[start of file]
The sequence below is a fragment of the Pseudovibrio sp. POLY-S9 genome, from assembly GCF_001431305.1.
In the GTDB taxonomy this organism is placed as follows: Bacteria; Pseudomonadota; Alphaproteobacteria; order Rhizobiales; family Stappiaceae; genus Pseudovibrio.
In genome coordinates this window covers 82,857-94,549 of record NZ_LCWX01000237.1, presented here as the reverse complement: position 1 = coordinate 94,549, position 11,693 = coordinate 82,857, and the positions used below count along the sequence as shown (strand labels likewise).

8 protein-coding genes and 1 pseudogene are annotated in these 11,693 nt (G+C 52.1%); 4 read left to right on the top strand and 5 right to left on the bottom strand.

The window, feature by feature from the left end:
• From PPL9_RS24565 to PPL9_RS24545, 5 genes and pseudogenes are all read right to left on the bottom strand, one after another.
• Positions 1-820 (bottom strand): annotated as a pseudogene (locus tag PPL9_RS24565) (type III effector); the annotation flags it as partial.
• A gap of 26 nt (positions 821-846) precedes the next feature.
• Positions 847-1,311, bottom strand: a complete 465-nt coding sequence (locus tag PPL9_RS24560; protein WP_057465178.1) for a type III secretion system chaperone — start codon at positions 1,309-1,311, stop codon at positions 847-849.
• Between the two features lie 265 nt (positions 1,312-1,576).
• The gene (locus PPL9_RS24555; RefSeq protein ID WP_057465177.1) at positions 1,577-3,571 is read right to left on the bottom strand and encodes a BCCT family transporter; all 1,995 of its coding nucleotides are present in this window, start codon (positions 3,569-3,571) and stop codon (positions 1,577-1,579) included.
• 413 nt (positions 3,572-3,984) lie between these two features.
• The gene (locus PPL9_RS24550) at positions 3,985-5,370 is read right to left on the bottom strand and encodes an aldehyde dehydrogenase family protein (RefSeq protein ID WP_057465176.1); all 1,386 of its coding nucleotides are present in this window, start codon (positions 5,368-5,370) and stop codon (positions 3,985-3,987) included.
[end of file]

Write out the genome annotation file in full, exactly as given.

The sequence below is a fragment of the Pseudovibrio sp. POLY-S9 genome, from assembly GCF_001431305.1.
In the GTDB taxonomy this organism is placed as follows: Bacteria; Pseudomonadota; Alphaproteobacteria; order Rhizobiales; family Stappiaceae; genus Pseudovibrio.
In genome coordinates this window covers 82,857-94,549 of record NZ_LCWX01000237.1, presented here as the reverse complement: position 1 = coordinate 94,549, position 11,693 = coordinate 82,857, and the positions used below count along the sequence as shown (strand labels likewise).

8 protein-coding genes and 1 pseudogene are annotated in these 11,693 nt (G+C 52.1%); 4 read left to right on the top strand and 5 right to left on the bottom strand.

The window, feature by feature from the left end:
• From PPL9_RS24565 to PPL9_RS24545, 5 genes and pseudogenes are all read right to left on the bottom strand, one after another.
• Positions 1-820 (bottom strand): annotated as a pseudogene (locus tag PPL9_RS24565) (type III effector); the annotation flags it as partial.
• A gap of 26 nt (positions 821-846) precedes the next feature.
• Positions 847-1,311, bottom strand: a complete 465-nt coding sequence (locus tag PPL9_RS24560; protein WP_057465178.1) for a type III secretion system chaperone — start codon at positions 1,309-1,311, stop codon at positions 847-849.
• Between the two features lie 265 nt (positions 1,312-1,576).
• The gene (locus PPL9_RS24555; RefSeq protein ID WP_057465177.1) at positions 1,577-3,571 is read right to left on the bottom strand and encodes a BCCT family transporter; all 1,995 of its coding nucleotides are present in this window, start codon (positions 3,569-3,571) and stop codon (positions 1,577-1,579) included.
• 413 nt (positions 3,572-3,984) lie between these two features.
• The gene (locus PPL9_RS24550) at positions 3,985-5,370 is read right to left on the bottom strand and encodes an aldehyde dehydrogenase family protein (RefSeq protein ID WP_057465176.1); all 1,386 of its coding nucleotides are present in this window, start codon (positions 5,368-5,370) and stop codon (positions 3,985-3,987) included.